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- Difficulty: Moderate (Terrain/Navigation).
- Facilities: None.
- Signage: None.
- Features: Part of a 1900ha wilderness area. A short 3km (~1hr) return trip to a scenic waterfall. Requires caution; live hunting traps and snares sometimes in the area.
- Biodiversity: Red Spruce | Watershed | Waterfall Ecology | More…
- Tags: #Waterfall, #Backcountry, #Hiking, #Nature-Reserve, #Old-Growth, #River, #Short.
Pockwock Falls Trail
This trail, within city limits, is not only a great place to enjoy the splendor of a waterfall. There are also plenty of other areas to explore in the extensive wilderness area. Home to large stands of old-growth forest, it has long been encroached upon by generations of forestry and other industry. The huge Pockwock Wilderness Area is a watershed centering around Pockwock Lake, also known as the drinking water supply for the city of Halifax.
Trailhead Access & Parking
Access is poor, with little-to-no parking. Be considerate with where you park as the trailhead is off of a tight, blind corner. Don’t block the trailhead, give driveways room, pull well off to the side, and try to park on the same side as others so as not to narrow the road any further. A long-standing dumping problem has contributed to friction with certain locals who have occasionally stooped to intimidation tactics to ward people off (contact police should you encounter anything). Don’t contribute to the problem by leaving anything behind, and always follow basic Leave No Trace principles.
A Trail Through Time
The short hike to Pockwock Falls starts down a nondescript dirt road, followed by a sharp right turn into the woods, as you follow the river upstream for a short distance. The walk down the dirt road may seem boring, but when you put it in context, it’s actually very interesting. This road, called the Camptown Road used to be part of the Old Annapolis Road, constructed by the British in the 1800s as a route to Annapolis Royal, you’re literally walking in the footsteps of history.
The Old Annapolis Road was previously maintained and promoted with interpretive and directional signage by previous owner Bowater Mersey for #hiking, cross-country skiing, and forest education. The road can be busy with ATV traffic so keep your head up and move off to the side if you hear them. Live bait traps are often laid in this area, so dogs should always be kept close at hand, on-leash.
Picture-Perfect Pockwock Falls
The falls are a focal point to the beautiful surroundings which are worth exploring. The water volume can change drastically according to the weather and season, so it’s likely to look different each time you visit. The area is very photogenic and the falls are an ideal subject to practice your photography skills. For good reason, this #short hike is the most popular #waterfall destination within the Halifax Regional Municipality.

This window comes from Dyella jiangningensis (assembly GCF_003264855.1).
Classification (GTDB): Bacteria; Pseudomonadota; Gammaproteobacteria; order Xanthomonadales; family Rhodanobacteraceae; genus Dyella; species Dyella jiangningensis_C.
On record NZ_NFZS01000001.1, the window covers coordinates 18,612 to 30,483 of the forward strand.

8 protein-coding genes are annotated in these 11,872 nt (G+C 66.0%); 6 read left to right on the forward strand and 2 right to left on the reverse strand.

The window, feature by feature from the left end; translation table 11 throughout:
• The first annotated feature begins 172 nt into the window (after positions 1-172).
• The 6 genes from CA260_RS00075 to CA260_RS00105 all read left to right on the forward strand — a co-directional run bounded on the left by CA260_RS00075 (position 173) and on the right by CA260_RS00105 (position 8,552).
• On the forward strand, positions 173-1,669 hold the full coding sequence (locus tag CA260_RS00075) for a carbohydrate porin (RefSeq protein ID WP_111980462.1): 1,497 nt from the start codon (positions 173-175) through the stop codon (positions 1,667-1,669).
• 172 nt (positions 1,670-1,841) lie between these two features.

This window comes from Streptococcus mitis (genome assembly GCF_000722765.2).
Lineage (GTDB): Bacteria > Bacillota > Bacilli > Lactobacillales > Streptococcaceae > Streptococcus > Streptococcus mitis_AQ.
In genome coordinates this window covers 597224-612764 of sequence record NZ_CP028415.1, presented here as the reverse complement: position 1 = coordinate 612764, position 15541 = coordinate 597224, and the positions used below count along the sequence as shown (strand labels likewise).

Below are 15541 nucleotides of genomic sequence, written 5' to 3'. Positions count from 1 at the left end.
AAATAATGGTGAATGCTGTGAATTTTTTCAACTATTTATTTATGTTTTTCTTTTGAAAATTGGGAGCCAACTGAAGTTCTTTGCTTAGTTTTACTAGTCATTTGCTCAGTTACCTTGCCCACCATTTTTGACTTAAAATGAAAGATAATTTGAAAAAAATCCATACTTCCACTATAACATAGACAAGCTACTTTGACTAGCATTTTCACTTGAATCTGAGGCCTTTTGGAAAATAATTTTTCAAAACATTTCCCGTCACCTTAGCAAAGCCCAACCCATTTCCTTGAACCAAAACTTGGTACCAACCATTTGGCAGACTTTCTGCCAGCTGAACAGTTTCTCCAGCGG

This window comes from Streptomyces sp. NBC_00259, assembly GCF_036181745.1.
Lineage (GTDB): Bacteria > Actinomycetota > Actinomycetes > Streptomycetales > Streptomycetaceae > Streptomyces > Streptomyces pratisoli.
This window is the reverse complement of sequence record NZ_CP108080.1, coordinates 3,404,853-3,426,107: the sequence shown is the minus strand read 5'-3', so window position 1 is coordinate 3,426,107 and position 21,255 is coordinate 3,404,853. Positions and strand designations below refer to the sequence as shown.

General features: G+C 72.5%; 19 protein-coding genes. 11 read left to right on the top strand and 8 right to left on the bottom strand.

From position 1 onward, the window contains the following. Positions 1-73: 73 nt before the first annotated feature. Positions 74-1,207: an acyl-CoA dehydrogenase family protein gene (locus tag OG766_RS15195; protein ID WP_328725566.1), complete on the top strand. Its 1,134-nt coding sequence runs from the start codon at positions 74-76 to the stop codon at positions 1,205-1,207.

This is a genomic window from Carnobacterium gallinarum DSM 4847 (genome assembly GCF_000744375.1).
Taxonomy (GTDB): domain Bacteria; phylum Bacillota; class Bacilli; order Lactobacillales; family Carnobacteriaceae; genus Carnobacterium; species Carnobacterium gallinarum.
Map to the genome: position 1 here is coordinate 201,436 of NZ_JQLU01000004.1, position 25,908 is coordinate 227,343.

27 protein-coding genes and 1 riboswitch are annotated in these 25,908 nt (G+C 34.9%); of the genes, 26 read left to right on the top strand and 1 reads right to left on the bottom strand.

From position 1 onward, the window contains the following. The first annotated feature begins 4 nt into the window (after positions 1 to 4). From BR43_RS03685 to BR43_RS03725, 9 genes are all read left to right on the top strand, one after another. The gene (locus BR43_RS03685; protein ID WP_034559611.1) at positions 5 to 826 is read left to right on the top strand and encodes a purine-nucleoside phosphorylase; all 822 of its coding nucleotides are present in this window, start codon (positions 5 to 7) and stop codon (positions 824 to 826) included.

Plenty To Explore
Aside from the falls, there is plenty to explore in this area (all un-marked). Following upstream eventually leads to its origins at Little Pockwock Lake and the large Pockwock Wilderness Area. This area is adjacent to former clearcutting, but the protected wilderness area is one of the few places in the province with #old-growth stands of trees. The diverse array of spruce, hemlock, maple, birch, and pine trees reflect what our native Acadian forest should look like had we not destroyed most of it.
Near the falls there are also remains of an old dam, sawmills, and lumber camps which are a testament to the area’s busy history. I’ve only begun to scratch the surface of what this area has to offer, but Pockwock Falls was a great introduction.
My Pockwock Falls Photo Gallery
The Hammonds Plains area is a history of forestry, timber & woodworking that spans centuries and cultures. No matter which group inhabited the area, timber was always the key. The Mi’Kmaq first nation discovered the valuable virgin timber long before European settlers arrived in the 1700s. Winter encampments along Pockwock Lake provided a comfortable refuge with plentiful resources as they awaited a return to the Bedford Basin during warmer months.
The 1749 British settlement of Halifax quickly laid claim to the area’s namesake, lieutenant governor Sir Andrew Snape Hammond gave land grants to European settlers. These settlers quickly set upon unsustainable forestry, setting up many lumber camps and mills along the area’s lakes. Mill foundations and other evidence of its timber industry past can still be found throughout the area.
The inevitable de-forestation of the ample virgin forest, de-valued the land grants by the 1800s making the area a suitable homestead settlement. The war of 1812 became the source of the next chapter in Hammonds Plains history as ‘freed’ American slaves were promised land grants if they would take up arms against the United States.
Around 500 people from a group known as the ‘Chesapeake Blacks‘ soon settled this area. The logged land provided a fresh start for the newcomers who faced huge challenges with the depleted land and broader society treating them as un-wanted outcasts. Woodworking skills and a hard-nosed work ethic allowed them to make modest livings selling goods and services to the expanding settlement in Halifax. Through it all, they successfully forged a strong community, one that has endured to this day.